US targets IRISL and NITC as Iran sanctions reimposed

The United States imposed sanctions on Iranian container line Islamic Republic of Iran Shipping Lines. Credit: Dietmar Hasenpusch
The United States imposed sanctions on Iranian container line Islamic Republic of Iran Shipping Lines. Credit: Dietmar Hasenpusch

The United States on 5 November imposed sanctions on Iranian container line Islamic Republic of Iran Shipping Lines (IRISL) and oil transport giant National Iranian Tanker Company (NITC).

The sanctions are part of what the US Treasury Department’s Office of Foreign Assets Control (OFAC) said was its largest-ever single-day action targeting the Iranian regime after it sanctioned more than 700 ships, individuals, entities, and aircraft.

US Secretary of State Mike Pompeo announced eight jurisdictions – China, Taiwan, India, Japan, South Korea, Turkey, Italy, and Greece – that have been given waivers, allowing them to continue to import Iranian oil.

The waivers run for 180 days, but the United States will allow them to be renewed after that time.

Commenting on the waivers to China and India, Ralph Leszczynski, head of research at shipbroker Banchero Costa, told IHS Markit that neither country had anything to gain by supporting the sanctions.

“Iran accounts for 10% of India’s crude oil imports. India could find alternative supplies from other parts of the Middle East or from the United States,” he said.

“But it would come at a cost, both in terms of higher oil prices compared with the favourable terms it gets from Iran and in terms of higher shipping costs as they would inevitably be longer-distance shipments compared with Iranian exports. Also, if India were to stop or significantly reduce imports from Iran, it would complicate the strategic relationship it is trying to build between the two countries, putting in jeopardy projects such as Chabahar Port in southeastern Iran, which India sees as both an entry channel for Afghanistan and a counterbalance to the nearby Chinese-built Gwadar Port just across the border in southwestern Pakistan.

“Therefore, India has really nothing to gain and a lot to lose in implementing sanctions on Iran and will try all it can to resist it. India, the second-largest importer of Iranian oil, has already said it will continue importing oil from Iran as it does not recognise sanctions imposed by anyone other than the United Nations.”

Indian refiners have announced purchases of oil from Iran for November at levels similar to those in October, despite the start of the sanctions on 4 November.

“It is likely that India and Iran will agree to use rupee payments instead of USD payments, something already tried between 2013 and 2015, so that Iran can then use rupees for the import of food, medicines, and other commodities from India. The oil will also almost certainly be shipped on a CIF [cost, insurance, and freight] basis using Iranian tankers,” Leszczynski added.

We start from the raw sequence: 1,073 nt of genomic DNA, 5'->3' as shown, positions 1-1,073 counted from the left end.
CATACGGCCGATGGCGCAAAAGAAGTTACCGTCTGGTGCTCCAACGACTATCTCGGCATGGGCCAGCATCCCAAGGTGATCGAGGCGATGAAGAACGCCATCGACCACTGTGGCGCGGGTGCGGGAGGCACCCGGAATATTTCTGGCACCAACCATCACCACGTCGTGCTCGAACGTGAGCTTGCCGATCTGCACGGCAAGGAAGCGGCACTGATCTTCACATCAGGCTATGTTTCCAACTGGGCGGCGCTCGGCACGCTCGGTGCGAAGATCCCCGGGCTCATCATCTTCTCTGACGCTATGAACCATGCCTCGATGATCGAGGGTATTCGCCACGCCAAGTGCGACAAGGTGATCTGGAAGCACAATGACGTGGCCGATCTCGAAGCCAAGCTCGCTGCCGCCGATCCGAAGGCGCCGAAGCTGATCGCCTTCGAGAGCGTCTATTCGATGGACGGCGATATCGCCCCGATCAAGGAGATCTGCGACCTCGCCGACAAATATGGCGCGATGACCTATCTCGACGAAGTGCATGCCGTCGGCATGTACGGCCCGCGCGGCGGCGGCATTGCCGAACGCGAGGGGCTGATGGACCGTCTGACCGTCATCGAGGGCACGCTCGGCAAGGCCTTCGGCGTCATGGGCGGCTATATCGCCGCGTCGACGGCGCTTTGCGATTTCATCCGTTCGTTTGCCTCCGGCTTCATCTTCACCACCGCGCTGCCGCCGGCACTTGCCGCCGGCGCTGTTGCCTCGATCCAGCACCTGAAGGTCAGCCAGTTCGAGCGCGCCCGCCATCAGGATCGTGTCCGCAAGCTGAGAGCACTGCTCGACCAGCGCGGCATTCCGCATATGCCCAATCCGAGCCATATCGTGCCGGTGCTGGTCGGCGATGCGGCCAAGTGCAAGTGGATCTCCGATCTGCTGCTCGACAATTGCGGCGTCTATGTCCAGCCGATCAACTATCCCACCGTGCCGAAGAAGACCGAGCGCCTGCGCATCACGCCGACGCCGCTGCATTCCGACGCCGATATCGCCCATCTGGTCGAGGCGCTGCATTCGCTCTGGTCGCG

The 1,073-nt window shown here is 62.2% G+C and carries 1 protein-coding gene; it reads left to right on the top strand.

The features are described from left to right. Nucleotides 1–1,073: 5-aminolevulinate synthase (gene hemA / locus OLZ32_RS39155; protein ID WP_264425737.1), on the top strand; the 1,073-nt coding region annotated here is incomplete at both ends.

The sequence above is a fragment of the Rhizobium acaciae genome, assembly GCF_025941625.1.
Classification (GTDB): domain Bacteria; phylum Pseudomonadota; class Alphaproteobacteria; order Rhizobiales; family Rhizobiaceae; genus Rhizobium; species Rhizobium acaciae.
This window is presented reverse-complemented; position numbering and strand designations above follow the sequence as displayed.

The US sanctions are intended to disrupt Iran’s ability “to fund its broad range of malign activities and place unprecedented financial pressure on the Iranian regime to negotiate a comprehensive deal that will permanently prevent Iran from acquiring a nuclear weapon, cease its development of ballistic missiles, and end its broad range of malign activities”, the OFAC said.

Under the 5 November sanctions, the OFAC has targeted 65 IRISL subsidiaries and 122 ships in which it has an interest.

The OFAC said one IRISL subsidiary, Valfajr Shipping Company, has regularly been used by Iran’s Islamic Revolutionary Guards to transfer passengers, cargo, containers, and personnel from Iranian ports controlled by the corps to major ports in the Gulf region.

“Another IRISL subsidiary, Hafez Darya Arya Shipping Line, has shipped cargo to at least one known cover company for Iran’s Defense Industries Organization”, which has previously been sanctioned “for engaging in activities that materially contributed to the development of Iran’s nuclear and missile programmes”, the OFAC added.

It added that IRISL subsidiary Safiran Payam Darya Shipping Company shipped more than 136,000 tonnes of Iranian light crude oil from Iran to Syria in 2017.

The OFAC has also targeted 37 NITC-affiliated entities and vessels in which NITC has an interest, as well as 52 ships identified as being NITC property.

Justifying the sanctions against NITC, the OFAC said, “Each year, these vessels move tens of millions of barrels’ worth of Iranian oil, as well as Iranian natural gas, which constitute a major source of revenue to fund the Iranian regime’s malign activities. It is essential to close off this funding stream to Tehran.”

The companies include several that are registered in Germany and China, such as Eighth Ocean, Eleventh Ocean Administration, and Shanghai-based Esail Shipping.

The OFAC added that the Iranian shipping industry was reviving previously employed deceptive practices in a bid to obfuscate IRISL’s and NITC’s interests in vessels and other property.

“Among the IRISL vessels identified today are four vessels that recently underwent name and partial ownership changes but are still property in which IRISL has a blockable interest,” the OFAC said.

“The global maritime industry should be on alert for Iran’s use of such tactics and make every effort to thwart Iran’s use of its jurisdictions to create front companies, to revoke its flags from IRISL and NITC vessels, and to deny other means that enable Iran to conceal its interest in the vessels.”

While NITC is likely to ship Iranian crude to China, India, and other jurisdictions under the waiver programme, the OFAC warned potential suppliers, such as bunker companies, that they could also become US targets in follow-up action under the latest sanctions.

“As a result, the knowing provision of significant financial, material, technological, or other support to, or goods or services in support of, these entities could be sanctionable,” the OFAC said.